The Truth Hurts – By Andrew Boe

Boe’s Book

Boe. Burma Born. Bright Boy. Brisbane Bred. Buranda Bellringer. Bold Barrister. Brave Book.

The Truth Hurts reveals Andrew Boe’s philosophical development as a lawyer and contemporary thinker.  From migrant origins to young law clerk, he is now one of the most sought-after barristers in Australia. His clients range from the indigent to self-claimed billionaires.

Boe didn’t set out to write a book. He was penning reflections about a troubling case: Damien, his client, faced a manslaughter trial after inflicting tribal punishment which went fatally awry.  Damien’s people, from the Gibson Desert, had no contact with White Australia until the 1980s.  Since then, the community had become a dystopian nightmare at the edge of the rest of the world.

The theme of edges continues.  Boe’s characters stem from diverse edges of society, particularly its bruised edges; Indigenous youth, battered women, social outcasts, the intellectually impaired, indefinitely-detained stateless refugees, and household names such as Pauline Hanson’s confederate David Ettridge, and backpacker murderer Ivan Milat.  It journeys from suburban backyards to remote communities largely unknown but housing deep social trauma; places where living conditions edge towards the Fourth World such as Yuendumu and Palm Island, blistered by racism and violent deaths.

In 15 short stories, Boe candidly reflects on society and the justice system.  He urges nuanced conversation about long overdue topics; domestic violence, systemic discrimination, Aboriginal deaths in custody, colonial disruption and consent in rape cases.  But he challenges for more than that; rhetoric on the “national shame” is meaningless alongside the obvious worsening of statistics.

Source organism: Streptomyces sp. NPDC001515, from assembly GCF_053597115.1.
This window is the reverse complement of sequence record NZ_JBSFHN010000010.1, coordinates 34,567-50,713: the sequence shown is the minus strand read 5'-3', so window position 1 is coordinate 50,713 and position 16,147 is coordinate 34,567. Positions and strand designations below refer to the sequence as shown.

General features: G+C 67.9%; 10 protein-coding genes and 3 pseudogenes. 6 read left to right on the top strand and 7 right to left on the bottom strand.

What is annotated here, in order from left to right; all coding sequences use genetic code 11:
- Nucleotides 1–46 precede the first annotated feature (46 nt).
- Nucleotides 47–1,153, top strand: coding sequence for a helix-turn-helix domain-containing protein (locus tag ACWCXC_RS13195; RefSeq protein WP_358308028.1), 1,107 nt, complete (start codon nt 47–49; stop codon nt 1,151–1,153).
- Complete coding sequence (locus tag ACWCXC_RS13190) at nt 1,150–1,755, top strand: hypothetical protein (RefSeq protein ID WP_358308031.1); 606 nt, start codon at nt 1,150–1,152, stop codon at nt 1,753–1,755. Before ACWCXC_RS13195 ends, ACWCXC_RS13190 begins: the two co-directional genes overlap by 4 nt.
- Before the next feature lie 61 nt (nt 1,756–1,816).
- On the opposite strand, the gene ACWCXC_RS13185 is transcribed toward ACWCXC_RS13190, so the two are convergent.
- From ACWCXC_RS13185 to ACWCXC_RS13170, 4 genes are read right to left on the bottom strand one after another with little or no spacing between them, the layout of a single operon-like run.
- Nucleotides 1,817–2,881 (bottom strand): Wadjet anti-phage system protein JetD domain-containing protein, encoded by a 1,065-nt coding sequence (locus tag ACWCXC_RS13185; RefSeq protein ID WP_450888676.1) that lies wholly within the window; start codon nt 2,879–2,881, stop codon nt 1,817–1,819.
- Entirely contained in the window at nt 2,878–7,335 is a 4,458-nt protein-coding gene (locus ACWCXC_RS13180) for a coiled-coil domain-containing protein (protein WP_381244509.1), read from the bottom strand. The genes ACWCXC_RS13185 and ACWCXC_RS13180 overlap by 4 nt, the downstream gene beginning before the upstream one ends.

Boe confronts cracked edges in the justice system; underfunded representation, criminal sentencing and barriers faced by people especially those of colour and diversity.  There, if  justice is done, sadly, it is incidental.   Boe opines that our paternalistic past is no longer workable in contemporary Australia.  A system that upholds equality before the law is naïve when social equality does not exist.

In the wake of Black Lives Matter, #MeToo and greater scrutiny of judicial office, the prescience of Boe’s narrative is obvious and his call to action more urgent.

Everyone, especially lawyers, ought to read this thoughtful, relevant and inspiring work.

Publisher

Hachette Australia published The Truth Hurts.  More details are here.

Further Information

  • A professional profile on Andrew Boe is here.
  • A detailed article about Andrew Boe and The Truth Hurts was written by Trent Dalton and published in The Australian on 8 August 2020, a copy of which is here.
  • A detailed article about Andrew Boe and The Truth Hurts was written by Bridget Delaney and published in The Guardian on 22 August 2020, a copy of which is here.
  • A detailed article about Andrew Boe and The Truth Hurts was written by Naomi Neilson and published in  Lawyers Weekly on 18 August 2020, a copy of which is here.
  • Andrew Boe’s interview on ABC Late Night Live with Phillip Adams is here.
  • Andrew Boe’s interview on ABC Conversations with Sarah Kanowski is here.
  • This article was published on 1 September 2020 in LSJ, a copy of which is here.

Where to Purchase

Online copies (both e-book and paperback) are available on various platforms including Hachette, Booktopia, Amazon and in book stores including Abbeys, Dymocks, Glebe Books and Kinokuniya.

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